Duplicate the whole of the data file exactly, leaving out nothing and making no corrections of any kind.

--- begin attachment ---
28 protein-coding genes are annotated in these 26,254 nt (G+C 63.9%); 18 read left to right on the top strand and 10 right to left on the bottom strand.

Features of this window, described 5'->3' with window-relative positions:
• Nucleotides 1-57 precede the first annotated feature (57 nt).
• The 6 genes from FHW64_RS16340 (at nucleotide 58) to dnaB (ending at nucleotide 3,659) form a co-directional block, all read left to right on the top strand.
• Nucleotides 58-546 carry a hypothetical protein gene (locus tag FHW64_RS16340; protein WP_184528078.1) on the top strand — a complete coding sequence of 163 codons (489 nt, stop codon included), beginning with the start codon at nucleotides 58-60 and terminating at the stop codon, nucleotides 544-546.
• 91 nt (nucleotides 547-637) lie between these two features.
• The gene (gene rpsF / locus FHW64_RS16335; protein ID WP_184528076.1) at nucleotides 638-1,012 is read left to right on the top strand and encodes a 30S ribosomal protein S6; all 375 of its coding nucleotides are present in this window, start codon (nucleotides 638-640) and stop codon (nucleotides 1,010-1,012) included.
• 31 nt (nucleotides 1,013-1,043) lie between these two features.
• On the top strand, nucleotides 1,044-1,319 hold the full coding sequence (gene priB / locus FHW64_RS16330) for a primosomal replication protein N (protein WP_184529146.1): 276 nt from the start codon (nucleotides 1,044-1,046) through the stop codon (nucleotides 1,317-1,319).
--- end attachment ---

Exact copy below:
28 protein-coding genes are annotated in these 26,254 nt (G+C 63.9%); 18 read left to right on the top strand and 10 right to left on the bottom strand.

Features of this window, described 5'->3' with window-relative positions:
• Nucleotides 1-57 precede the first annotated feature (57 nt).
• The 6 genes from FHW64_RS16340 (at nucleotide 58) to dnaB (ending at nucleotide 3,659) form a co-directional block, all read left to right on the top strand.
• Nucleotides 58-546 carry a hypothetical protein gene (locus tag FHW64_RS16340; protein WP_184528078.1) on the top strand — a complete coding sequence of 163 codons (489 nt, stop codon included), beginning with the start codon at nucleotides 58-60 and terminating at the stop codon, nucleotides 544-546.
• 91 nt (nucleotides 547-637) lie between these two features.
• The gene (gene rpsF / locus FHW64_RS16335; protein ID WP_184528076.1) at nucleotides 638-1,012 is read left to right on the top strand and encodes a 30S ribosomal protein S6; all 375 of its coding nucleotides are present in this window, start codon (nucleotides 638-640) and stop codon (nucleotides 1,010-1,012) included.
• 31 nt (nucleotides 1,013-1,043) lie between these two features.
• On the top strand, nucleotides 1,044-1,319 hold the full coding sequence (gene priB / locus FHW64_RS16330) for a primosomal replication protein N (protein WP_184529146.1): 276 nt from the start codon (nucleotides 1,044-1,046) through the stop codon (nucleotides 1,317-1,319).